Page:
The choice of whether to prioritize sensitivity or specificity depends on the clinical context and the consequences of false-positive or false-negative results. In some situations, such as screening for life-threatening diseases, it may be more important to have high sensitivity to avoid missing potentially affected individuals.  The mammogram still causes some women unnecessary costs in biopsies and needless worry with an abnormal result, however we still get tested because those risks outweigh the risk of not detecting breast cancer early.  In other cases, where follow-up tests or interventions have significant risks or costs, high specificity may be preferred to minimize unnecessary procedures for healthy individuals.  This is why most older men don’t get the PSA test any more.  It was too sensitive, causing men to undergo expensive and painful treatments for a disease that would have never caused them any problems.  

With screening lab work, every single assay has its own sensitivity and specificity.  ALKP (alkaline phosphatase) is a value that is associated with liver disease, but it can be elevated due to severe bone disease, rapidly growing bones in young dogs, hyperadrenocorticism, severe GI disease, or with a completely benign liver condition in older dogs.  Very sensitive, but the specificity sucks.  OTOH, creatinine is used to measure kidney function.  If the creatinine is high in a well-hydrated animal, that pet has kidney disease.  Unfortunately, if the creatinine is high in a well-hydrated animal, 75% of kidney function is already lost.  Great specificity but the sensitivity is crap.  You’d like to intervene before the animal has half of one functioning kidney!

Biologic Variability and Reference Change Value

Biologic variability refers to the natural variations that can occur in physiological parameters within an individual’s body over time. It is important to understand and consider biologic variability when interpreting diagnostic test results, including laboratory values. One method used to assess significant changes in laboratory values over time is the reference change value (RCV).

The RCV is a statistical tool that helps determine whether a change in a laboratory result is clinically significant or simply within the expected range of biologic variability. It takes into account both the analytical variation (the inherent variability in the laboratory test itself) and the biologic variation (the natural fluctuations in the individual’s physiology) to calculate the minimum amount of change needed in a laboratory result to indicate a true change, rather than random variation.  

Think of analytic variation like this.  You weigh yourself first thing in the morning.  You look at the number, decide you hate it, get off the scale, wait a minute, and get back on again.  This time it gives you a slightly lower number.  Your weight didn’t change in a minute (unless you took off your clothes).  It’s just the scale has some variation.  The same thing happens with laboratory analyzers.  The number it spits out for each assay is somewhere within the range of the real number.  And that range varies depending on the assay you’re talking about.  Some lab results are pretty darned close to the truth and others can be wildly variable.  I’m sorry, but the bathroom scale is not that variable.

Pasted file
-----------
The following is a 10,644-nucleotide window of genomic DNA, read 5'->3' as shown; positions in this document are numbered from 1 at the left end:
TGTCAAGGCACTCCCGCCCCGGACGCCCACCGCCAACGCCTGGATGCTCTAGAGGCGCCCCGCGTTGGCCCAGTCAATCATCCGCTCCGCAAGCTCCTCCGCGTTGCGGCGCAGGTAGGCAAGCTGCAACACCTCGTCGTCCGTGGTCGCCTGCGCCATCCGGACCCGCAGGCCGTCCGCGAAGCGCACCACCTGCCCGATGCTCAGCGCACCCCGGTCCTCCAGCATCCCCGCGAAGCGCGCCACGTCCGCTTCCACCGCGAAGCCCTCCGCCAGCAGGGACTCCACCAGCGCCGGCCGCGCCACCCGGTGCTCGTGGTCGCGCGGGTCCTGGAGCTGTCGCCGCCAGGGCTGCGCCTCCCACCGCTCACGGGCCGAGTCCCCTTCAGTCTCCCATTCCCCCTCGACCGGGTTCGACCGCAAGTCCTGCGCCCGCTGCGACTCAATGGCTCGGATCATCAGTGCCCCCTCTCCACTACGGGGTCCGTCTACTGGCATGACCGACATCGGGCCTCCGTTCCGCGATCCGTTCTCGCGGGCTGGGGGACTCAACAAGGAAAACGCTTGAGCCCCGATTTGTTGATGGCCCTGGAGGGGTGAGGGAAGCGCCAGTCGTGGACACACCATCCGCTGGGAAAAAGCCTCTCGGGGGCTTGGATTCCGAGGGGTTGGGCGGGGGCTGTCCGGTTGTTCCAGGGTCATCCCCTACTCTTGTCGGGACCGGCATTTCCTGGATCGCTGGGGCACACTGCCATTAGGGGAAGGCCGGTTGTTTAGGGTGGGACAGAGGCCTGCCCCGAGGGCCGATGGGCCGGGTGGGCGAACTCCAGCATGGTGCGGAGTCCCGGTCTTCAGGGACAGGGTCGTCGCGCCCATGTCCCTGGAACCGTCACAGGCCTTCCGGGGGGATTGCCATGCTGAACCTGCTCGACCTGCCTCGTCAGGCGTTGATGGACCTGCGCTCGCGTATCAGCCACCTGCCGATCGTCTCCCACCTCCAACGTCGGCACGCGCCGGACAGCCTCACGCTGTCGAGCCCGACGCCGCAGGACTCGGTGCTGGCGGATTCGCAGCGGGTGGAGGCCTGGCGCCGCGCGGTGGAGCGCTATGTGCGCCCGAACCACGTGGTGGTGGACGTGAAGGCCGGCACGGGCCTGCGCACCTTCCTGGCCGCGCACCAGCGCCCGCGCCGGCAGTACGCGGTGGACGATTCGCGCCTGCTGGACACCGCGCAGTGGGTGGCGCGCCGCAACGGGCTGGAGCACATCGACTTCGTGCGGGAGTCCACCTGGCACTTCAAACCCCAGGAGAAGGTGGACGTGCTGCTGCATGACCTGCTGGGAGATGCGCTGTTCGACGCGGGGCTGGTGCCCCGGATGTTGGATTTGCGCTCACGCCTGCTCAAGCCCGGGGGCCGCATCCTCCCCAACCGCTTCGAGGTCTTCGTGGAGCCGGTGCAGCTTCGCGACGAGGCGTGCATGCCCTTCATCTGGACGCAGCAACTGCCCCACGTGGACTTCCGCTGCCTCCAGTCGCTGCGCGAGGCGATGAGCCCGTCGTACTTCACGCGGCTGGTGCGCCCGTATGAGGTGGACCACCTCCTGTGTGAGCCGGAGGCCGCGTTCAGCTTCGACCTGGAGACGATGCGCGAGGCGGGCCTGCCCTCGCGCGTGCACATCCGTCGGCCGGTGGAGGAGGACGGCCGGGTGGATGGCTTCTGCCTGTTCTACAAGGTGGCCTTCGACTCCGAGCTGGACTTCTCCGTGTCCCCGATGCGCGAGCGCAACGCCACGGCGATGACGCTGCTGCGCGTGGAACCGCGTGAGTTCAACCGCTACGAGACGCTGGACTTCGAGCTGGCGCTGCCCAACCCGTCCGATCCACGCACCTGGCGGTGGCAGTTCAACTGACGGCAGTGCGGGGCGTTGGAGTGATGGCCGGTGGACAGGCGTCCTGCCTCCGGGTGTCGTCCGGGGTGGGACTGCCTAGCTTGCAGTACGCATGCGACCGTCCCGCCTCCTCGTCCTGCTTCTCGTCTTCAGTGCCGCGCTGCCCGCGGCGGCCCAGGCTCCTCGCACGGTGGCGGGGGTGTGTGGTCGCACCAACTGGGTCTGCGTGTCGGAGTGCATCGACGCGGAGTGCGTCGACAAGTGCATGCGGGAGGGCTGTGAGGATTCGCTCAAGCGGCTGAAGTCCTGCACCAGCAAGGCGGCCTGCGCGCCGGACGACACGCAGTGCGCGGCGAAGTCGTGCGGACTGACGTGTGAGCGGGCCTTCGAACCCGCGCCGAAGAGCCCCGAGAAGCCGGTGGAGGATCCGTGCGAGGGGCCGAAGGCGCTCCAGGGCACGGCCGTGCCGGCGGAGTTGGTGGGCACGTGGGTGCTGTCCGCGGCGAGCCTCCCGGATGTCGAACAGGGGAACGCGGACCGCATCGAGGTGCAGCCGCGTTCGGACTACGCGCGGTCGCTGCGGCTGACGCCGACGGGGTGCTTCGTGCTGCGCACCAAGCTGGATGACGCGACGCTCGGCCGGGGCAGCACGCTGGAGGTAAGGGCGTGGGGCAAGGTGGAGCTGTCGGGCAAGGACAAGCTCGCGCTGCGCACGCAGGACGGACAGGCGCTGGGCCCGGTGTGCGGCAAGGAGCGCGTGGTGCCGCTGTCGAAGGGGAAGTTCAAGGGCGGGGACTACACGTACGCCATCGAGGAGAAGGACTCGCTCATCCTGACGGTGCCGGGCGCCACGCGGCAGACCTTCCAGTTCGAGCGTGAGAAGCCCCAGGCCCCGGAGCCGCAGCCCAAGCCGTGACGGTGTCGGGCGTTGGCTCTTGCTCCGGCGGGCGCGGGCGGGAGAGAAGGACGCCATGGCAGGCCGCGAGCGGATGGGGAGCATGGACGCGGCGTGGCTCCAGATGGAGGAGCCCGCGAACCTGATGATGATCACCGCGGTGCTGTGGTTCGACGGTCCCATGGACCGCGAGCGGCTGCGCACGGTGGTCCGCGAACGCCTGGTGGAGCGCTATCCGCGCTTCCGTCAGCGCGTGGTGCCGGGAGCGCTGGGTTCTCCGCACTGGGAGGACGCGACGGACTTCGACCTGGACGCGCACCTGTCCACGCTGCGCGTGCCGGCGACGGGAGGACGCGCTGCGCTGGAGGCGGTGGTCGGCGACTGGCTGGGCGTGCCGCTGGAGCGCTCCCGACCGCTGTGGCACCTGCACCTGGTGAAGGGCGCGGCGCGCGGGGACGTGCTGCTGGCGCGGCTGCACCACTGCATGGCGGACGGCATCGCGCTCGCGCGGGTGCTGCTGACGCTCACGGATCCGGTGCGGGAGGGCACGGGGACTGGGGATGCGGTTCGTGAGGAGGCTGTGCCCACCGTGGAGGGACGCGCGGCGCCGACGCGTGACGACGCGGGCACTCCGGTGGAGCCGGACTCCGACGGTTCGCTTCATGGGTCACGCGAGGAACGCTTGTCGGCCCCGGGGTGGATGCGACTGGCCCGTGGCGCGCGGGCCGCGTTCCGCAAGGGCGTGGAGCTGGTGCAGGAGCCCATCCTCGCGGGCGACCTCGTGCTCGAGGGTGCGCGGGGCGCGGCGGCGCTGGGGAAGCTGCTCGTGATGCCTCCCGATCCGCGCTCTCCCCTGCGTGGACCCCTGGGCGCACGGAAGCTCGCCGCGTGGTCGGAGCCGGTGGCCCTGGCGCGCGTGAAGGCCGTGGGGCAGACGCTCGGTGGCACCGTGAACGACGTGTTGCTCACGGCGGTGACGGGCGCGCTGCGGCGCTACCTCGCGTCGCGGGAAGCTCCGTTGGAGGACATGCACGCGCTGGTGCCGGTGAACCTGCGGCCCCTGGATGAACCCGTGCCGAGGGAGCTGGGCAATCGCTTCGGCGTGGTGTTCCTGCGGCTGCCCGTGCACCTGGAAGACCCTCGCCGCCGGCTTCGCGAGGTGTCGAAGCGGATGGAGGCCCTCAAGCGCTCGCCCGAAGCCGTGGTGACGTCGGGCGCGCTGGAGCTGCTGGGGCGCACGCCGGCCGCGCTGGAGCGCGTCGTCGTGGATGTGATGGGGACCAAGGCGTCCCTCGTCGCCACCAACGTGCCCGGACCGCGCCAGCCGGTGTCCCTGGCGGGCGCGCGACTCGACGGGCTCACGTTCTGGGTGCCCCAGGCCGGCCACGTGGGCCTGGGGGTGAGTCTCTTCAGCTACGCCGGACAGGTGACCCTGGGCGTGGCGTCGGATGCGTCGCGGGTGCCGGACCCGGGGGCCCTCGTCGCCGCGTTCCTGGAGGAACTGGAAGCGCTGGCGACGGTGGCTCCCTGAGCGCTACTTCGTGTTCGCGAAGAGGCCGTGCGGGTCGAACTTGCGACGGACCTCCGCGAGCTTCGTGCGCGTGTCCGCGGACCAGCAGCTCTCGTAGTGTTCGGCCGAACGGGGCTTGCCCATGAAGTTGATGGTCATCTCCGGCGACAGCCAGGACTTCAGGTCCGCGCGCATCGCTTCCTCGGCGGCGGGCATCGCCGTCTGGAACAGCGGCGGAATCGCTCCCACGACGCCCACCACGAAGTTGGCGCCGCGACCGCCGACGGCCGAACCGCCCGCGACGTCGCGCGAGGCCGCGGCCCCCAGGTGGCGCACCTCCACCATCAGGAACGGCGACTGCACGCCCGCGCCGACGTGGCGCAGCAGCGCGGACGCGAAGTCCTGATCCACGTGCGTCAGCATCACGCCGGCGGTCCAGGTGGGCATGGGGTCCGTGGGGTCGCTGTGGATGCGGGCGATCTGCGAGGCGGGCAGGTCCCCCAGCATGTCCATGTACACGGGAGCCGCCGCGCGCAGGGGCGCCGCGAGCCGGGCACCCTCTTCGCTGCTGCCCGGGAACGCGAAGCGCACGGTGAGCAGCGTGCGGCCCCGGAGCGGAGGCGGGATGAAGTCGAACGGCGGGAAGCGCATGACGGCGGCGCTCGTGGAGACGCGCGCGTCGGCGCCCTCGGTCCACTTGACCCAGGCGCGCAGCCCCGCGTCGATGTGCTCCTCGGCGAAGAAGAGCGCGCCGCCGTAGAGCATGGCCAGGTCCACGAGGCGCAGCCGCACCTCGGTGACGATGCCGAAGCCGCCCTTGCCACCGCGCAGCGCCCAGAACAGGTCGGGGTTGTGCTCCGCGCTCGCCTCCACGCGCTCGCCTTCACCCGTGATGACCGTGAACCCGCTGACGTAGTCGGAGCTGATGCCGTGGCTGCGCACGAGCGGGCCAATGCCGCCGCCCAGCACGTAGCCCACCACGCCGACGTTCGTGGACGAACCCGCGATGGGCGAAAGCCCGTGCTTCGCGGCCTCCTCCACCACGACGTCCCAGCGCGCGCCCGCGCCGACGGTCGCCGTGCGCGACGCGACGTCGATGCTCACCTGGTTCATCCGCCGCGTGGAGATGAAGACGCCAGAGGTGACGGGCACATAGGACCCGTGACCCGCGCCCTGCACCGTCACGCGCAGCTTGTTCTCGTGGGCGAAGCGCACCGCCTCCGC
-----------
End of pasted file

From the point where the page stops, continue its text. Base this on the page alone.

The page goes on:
Biologic variability plays a crucial role in determining the RCV. Since laboratory values can naturally fluctuate over time even in healthy individuals, it is essential to consider the extent of biologic variability when evaluating changes in test results. The RCV helps establish a threshold beyond which a change is considered significant and likely reflects an actual physiological change rather than normal biologic variability.

Biologic variation refers to the changes that happen just because stuff fluctuates.  When you get on the scale in the evening, after you’ve had 3 healthy meals and drank your gallon of water and exercised, it’s going to show a higher weight than it did that very morning.  Did you really gain 6 pounds in 16 hours?!  Well, technically probably yes, but it’s all water weight and just a normal fluctuation in the day.  Fluctuations can also be monthly (you ladies know what I’m talking about), your “winter weight” and so on.  These are fluctuations that occur as a result of living- your body changes throughout the day in response to the things we do to it.  Your glucose changes, your temperature changes, all sorts of things changes.  That’s biologic variation.  

By using the RCV, healthcare professionals can make more informed decisions regarding patient care. For example, if a laboratory value shows a change that exceeds the RCV, it suggests a real change in the individual’s physiology and may warrant further investigation or intervention. On the other hand, if the change is within the RCV, it is more likely to be a result of normal biologic variability and may not require immediate action.

It is important to note that the RCV is specific to each laboratory test and should be established based on rigorous statistical analysis and validated data. Different tests have different levels of biologic variability, and factors such as age, sex, and underlying medical conditions can also influence biologic variability.

Unfortunately for us vets, we don’t know the RCV for most of the lab tests we run.  So if your pet’s lab test is normal, maybe it is, maybe it isn’t.  If it’s abnormal, again, maybe, maybe not.  It might just be normal variation.  We have to run a lot of tests on your pet to figure out if the variation is normal for your pet- remember, these are individual variations.  So one lab test, especially in a young growing animal, isn’t really a “baseline.”  We’d have to run a lot of tests to find out what your pet’s true baseline is.  And we’d have to know more about the RCV for each test.  

Ethical Considerations

Ethically, veterinarians should recommend tests that may change what they do.  For example, if I am recommending screening lab work prior to anesthesia, there has to be a good chance that the results of the test will change my anesthesia plan.  In the case of young healthy dogs and cats, it is extremely rare that anything will show up with screening lab work that will affect my choices for medications, dosages, or monitoring.   If I know that the results aren’t going to change anything, then why should I run the test?